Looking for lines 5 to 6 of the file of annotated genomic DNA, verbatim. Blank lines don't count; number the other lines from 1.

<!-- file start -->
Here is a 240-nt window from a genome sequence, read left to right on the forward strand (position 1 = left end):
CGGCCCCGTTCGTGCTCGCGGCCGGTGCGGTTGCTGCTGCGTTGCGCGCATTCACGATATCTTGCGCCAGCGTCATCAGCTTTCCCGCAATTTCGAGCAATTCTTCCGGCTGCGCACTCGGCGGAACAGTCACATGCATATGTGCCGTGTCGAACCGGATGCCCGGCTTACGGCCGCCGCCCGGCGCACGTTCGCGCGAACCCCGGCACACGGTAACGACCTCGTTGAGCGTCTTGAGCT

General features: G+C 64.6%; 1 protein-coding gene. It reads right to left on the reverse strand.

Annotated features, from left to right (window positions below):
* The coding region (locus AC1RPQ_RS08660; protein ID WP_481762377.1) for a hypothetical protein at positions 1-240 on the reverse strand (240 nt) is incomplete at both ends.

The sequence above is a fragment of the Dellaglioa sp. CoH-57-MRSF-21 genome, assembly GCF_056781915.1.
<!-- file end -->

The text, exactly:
* The coding region (locus AC1RPQ_RS08660; protein ID WP_481762377.1) for a hypothetical protein at positions 1-240 on the reverse strand (240 nt) is incomplete at both ends.

The sequence above is a fragment of the Dellaglioa sp. CoH-57-MRSF-21 genome, assembly GCF_056781915.1.